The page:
Deedee Cuddihy followed clued-up Dowanhill Primary to the design exhibition at Kelvingrove Gallery
T here was a slightly hairy moment when it looked as if Mike and James might have lost their grip on Primary 67 from Dowanhill school.
The atmosphere in the education room at Kelvingrove Art Gallery and Museum in Glasgow had gone a bit flat and one boy kicked a chair over. Anne Wallace, education officer for Glasgow 1999, must have a sixth sense about these things. She suddenly reappeared and strode to the front of the room. In a voice that resonated with 20 years as a primary school teacher, she commanded them: "Right, children, raise your hands in the air, wriggle your fingers, hands down. Hands up again, wriggle your fingers, hands down. Now, stand up, anyone who's wearing something coloured ... pink!" And that did it, really. Well, that - and offering a prize to the child who could come up with a "really good idea" for making an ordinary, everyday object better.
To be fair, what product design graduates Mike and James lacked in skills organising children, they more than made up for in enthusiasm. The children were at Kelvingrove to take part in a session based around the Glasgow 1999 Design Machine exhibition, which runs until January. The 21 pupils were guided through the show by co-curator Maureen Finn, who used to work in the museum's education department. This was followed by lunch and then the design workshop with Mike and James.
These particular youngsters are doing Glasgow 1999 for their class topic. This term they had already been to see the Homes for the Future exhibition at Glasgow Green and the new Lighthouse design museum in the city centre. Their teacher, Maureen Smith, said they thoroughly enjoyed both.
She is keen to take advantage of things that are "right on our doorstep". Dowanhill is situated within walking distance of an underground station, so costly bus hire is never an issue.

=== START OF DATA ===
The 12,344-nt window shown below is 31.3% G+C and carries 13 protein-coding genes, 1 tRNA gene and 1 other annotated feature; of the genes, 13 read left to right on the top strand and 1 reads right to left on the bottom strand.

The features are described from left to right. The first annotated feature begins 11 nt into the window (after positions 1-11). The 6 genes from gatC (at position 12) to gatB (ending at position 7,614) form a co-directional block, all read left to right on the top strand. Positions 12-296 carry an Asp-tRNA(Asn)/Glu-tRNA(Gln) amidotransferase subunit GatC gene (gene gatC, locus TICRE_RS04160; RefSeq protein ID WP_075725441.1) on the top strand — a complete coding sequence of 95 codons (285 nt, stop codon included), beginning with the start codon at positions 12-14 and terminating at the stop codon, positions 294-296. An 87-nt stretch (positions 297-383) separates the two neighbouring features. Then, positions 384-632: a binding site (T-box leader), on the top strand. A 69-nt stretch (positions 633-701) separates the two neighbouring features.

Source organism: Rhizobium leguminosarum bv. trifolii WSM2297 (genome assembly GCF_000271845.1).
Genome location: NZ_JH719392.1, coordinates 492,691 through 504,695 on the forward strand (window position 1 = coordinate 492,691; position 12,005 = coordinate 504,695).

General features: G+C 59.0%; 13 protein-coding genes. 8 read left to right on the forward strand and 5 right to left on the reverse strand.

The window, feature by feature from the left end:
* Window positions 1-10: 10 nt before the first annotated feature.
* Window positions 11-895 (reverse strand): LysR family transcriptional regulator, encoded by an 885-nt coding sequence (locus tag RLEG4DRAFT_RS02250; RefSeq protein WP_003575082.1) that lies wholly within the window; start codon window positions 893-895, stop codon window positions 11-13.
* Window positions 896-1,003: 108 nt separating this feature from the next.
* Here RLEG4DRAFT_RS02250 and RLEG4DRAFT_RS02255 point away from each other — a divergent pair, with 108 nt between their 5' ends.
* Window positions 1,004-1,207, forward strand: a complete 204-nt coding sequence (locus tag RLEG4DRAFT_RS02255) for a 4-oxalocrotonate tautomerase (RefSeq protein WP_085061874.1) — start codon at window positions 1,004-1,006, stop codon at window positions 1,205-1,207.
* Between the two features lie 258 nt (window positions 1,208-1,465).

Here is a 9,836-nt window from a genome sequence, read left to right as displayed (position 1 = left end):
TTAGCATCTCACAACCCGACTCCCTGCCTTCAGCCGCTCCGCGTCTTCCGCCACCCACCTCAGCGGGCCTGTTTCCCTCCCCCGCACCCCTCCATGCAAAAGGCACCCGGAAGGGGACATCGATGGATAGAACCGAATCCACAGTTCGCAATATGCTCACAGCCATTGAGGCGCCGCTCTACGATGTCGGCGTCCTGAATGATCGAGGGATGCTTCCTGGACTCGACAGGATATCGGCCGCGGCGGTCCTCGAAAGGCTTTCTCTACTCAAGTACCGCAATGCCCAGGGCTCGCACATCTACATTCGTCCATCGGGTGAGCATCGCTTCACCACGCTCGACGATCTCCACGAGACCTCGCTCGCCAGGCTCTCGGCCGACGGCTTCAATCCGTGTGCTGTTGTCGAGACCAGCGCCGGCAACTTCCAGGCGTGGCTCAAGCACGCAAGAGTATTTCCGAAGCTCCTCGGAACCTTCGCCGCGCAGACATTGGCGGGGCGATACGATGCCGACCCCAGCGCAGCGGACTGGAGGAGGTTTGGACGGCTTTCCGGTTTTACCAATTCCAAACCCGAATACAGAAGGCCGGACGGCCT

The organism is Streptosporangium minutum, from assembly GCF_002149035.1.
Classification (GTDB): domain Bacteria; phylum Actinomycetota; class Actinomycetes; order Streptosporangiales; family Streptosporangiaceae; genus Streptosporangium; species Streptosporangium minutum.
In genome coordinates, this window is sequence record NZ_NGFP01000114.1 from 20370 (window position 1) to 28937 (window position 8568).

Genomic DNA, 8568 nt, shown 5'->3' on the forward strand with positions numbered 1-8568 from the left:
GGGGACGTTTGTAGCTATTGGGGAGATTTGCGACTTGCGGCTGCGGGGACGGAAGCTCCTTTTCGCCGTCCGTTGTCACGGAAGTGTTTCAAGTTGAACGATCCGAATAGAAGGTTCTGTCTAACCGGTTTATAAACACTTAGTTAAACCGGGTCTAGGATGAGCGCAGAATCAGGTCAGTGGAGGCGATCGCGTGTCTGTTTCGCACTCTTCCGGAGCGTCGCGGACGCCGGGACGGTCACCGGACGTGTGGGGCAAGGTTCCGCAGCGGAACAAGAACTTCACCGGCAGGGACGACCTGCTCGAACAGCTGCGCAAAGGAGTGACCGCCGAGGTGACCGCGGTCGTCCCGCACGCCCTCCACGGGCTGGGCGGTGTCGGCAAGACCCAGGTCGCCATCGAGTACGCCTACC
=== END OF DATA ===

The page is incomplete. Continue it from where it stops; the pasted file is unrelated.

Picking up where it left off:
Not surprisingly, then, the P67s are already pretty clued up about the subject in hand. When Maureen Finn asks if anybody knows what design is, one child immediately replies: "It's expressing an idea".
She asks if anybody's got designer clothes on. They reply: "We're all wearing designer clothes."
She's clearly delighted and responds: "Exactly! We're all wearing designer clothes because they've all been designed. All around you are things that have been designed. In your own homes are beds, chairs, the alarm clock that wakes you up in the morning..."
Then the kids are sent off in groups to look carefully at the weird and wacky family living room that forms a major part of the exhibition - with instructions to "come back and tell me exactly what you've seen and then we'll discuss it".
These sharp-eyed children observed things many adults would have overlooked. They saw that half the players in an apparently ordinary table football game had been changed to females - and that a seemingly innocuous pattern printed on the outside of a playhouse was actually inspired by airplane crashes and transport disasters.
Later in the workshop they discuss design issues. These range from where do people get their ideas to if you eat ice cream with a tiny spoon to make it last longer, will it melt before you get to the bottom of the bowl? Then they finally get to grips with thinking up a better design, on paper, for something they use in everyday life.
With a prize in view, P67 is now fully focused on its task and produces a whole raft of ideas. Some are reasonably practical, like the pencil with a built-in sharpener and the schoolbag with a golf ball-type back massager. Some are truly fanciful, like the soft, furry speaking wrist watch that tells the time and gives all the world's sports results in a choice of three languages.
Design Machine is at Kelvingrove Art Gallery and Museum until January 9. For details of other design activity sessions for schools and after school drop-in sessions for teachers, contact Anne Wallace, tel: 0141 287 7191